Archives by Day

November 2018
SuMTuWThFSa
123
45678910
11121314151617
18192021222324
252627282930

The Jackbox Party Pack 5

Platform(s): Nintendo Switch, PC, PlayStation 4, Xbox One
Genre: Casual
Publisher: Jackbox Games
Developer: Jackbox Games
Release Date: Oct. 18, 2018

About Andreas Salmen

I'm sure this is all just a misunderstanding.

Advertising





Switch Review - 'Jackbox Party Pack 5'

by Andreas Salmen on Nov. 1, 2018 @ 3:00 a.m. PDT

It's the biggest Party Pack yet with five party-saving new games like Split the Room, Mad Verse City, Stupid, Zeeple Dome, and the return of the classic pop culture trivia mash-up You Don't Know Jack: Full Stream.

Buy Jackbox Party Pack 5

Party games have been a fun and successful segment of the video game industry ever since games like Buzz and Singstar received positive mainstream attention on the PlayStation 2. Back then, additional controllers and other gimmicks were used to enhance the experience, an area that is now enhanced by mobile devices. While Sony still remains in the game with its PlayLink line of games, the undoubted party game champions that incorporate smartphones are the Jackbox Party Packs, the fifth of which just arrived on all major platforms.

As with previous party packs, the success of Jackbox Party Pack 5 depends on the selection of minigames being consistently fun and having at least one standout addition. One of the games is the anticipated revival of You Don't Know Jack, the developer's long-running series that's making its second appearance after being included in the first party pack. There are a few more experimental offerings that may or may not appeal to players, but more on that later. To add some structure to our review, we'll go through all five of the games and then combine our opinions into one review score.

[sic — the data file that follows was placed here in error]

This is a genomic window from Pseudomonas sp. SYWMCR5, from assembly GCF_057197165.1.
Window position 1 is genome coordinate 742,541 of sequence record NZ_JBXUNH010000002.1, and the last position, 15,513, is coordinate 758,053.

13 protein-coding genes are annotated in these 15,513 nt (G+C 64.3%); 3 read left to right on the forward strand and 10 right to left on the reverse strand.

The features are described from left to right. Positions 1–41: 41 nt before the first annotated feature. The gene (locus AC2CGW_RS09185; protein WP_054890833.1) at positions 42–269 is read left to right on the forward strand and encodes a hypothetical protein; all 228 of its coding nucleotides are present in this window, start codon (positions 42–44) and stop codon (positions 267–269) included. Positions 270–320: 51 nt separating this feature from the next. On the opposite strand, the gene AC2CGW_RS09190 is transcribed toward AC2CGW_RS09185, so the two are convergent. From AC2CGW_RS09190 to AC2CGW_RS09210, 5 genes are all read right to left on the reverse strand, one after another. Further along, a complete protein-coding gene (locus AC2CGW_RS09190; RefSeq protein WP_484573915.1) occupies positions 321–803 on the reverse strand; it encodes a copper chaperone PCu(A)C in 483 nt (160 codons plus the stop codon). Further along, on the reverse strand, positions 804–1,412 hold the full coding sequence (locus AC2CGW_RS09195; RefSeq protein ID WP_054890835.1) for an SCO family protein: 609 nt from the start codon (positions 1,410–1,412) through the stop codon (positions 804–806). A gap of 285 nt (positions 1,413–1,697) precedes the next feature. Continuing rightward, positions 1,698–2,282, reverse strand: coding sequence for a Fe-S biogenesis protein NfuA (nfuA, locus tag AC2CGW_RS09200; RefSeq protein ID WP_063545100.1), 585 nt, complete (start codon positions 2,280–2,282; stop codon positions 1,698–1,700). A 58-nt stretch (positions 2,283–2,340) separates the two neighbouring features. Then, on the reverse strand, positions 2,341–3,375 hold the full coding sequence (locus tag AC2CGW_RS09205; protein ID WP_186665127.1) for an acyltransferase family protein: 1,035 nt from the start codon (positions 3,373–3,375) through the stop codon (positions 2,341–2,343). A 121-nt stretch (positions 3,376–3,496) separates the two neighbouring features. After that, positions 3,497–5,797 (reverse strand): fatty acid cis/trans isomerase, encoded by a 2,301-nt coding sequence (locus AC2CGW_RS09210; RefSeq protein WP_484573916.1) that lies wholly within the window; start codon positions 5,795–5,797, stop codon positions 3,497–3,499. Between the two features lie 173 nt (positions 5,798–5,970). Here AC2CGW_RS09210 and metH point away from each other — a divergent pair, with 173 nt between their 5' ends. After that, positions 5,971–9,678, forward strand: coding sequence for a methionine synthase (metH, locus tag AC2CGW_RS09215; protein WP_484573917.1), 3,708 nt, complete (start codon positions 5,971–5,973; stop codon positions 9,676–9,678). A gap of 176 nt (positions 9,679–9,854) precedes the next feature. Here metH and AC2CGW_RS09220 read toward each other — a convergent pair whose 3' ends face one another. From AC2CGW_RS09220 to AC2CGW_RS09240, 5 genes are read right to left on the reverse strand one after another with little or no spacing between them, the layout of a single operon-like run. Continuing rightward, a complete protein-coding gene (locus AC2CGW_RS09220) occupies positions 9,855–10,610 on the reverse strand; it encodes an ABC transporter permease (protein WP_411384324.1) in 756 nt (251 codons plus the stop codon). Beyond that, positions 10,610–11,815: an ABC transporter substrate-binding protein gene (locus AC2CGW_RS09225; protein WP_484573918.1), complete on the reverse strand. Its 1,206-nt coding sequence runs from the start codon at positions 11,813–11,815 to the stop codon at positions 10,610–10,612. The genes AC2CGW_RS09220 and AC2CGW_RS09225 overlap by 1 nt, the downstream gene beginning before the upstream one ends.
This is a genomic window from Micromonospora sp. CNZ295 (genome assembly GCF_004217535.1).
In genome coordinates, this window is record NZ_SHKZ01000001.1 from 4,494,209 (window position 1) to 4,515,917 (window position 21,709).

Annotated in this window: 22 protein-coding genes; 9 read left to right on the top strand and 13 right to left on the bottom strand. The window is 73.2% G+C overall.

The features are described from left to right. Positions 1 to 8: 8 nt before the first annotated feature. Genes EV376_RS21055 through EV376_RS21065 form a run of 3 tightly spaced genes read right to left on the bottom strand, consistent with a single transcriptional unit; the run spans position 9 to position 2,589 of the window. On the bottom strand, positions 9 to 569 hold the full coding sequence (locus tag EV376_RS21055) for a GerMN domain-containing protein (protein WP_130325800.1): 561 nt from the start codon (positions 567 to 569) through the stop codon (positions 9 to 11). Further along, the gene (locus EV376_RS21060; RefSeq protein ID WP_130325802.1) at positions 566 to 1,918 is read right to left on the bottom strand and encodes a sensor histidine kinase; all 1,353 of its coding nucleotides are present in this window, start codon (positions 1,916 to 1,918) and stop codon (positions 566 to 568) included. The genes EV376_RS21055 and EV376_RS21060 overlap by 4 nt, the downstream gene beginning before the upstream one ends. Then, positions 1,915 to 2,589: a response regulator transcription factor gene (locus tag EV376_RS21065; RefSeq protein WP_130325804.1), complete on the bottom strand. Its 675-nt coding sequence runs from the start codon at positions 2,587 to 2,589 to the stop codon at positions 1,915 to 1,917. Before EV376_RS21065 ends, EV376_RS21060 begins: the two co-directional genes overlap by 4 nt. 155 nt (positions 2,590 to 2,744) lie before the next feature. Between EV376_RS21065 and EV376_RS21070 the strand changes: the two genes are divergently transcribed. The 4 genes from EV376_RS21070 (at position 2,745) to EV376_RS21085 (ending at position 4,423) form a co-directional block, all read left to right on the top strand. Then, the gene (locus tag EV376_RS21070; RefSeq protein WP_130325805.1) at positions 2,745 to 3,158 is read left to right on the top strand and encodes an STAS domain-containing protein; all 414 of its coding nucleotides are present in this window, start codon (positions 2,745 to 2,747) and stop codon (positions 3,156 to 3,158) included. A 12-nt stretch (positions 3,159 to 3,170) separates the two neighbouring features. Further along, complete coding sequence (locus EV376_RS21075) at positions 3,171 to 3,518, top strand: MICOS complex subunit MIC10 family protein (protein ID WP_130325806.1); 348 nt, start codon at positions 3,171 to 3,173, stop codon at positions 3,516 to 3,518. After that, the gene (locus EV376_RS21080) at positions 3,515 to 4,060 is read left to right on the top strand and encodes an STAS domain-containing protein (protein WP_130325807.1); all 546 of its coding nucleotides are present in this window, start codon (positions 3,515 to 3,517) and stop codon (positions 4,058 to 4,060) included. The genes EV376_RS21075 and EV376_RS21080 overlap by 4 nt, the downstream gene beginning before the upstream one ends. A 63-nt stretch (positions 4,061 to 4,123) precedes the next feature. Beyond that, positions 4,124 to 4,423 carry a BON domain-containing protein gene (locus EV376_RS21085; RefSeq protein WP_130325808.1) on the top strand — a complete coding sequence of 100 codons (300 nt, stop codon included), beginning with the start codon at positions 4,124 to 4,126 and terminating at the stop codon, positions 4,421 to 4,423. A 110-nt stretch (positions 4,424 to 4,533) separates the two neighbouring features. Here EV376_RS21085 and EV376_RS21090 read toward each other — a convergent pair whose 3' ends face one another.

By now, it's safe to call You Don't Know Jack a classic in the trivia genre, simply because long-running competition has been scarce and its formula is still entertaining. It's a trivia game that's hosted by the familiar voice of Cookie Masterson, and players are tasked with answering questions that blend pop culture references and with (arguably more important) cultural knowledge. The fun lies in the silly puns and questions that effectively divert your attention from what's actually asked with clever twists in wording and structure. Trivia games can become stale or boring quickly, but YDKJ ismostly fun and entertaining, thanks to good writing and a charming delivery.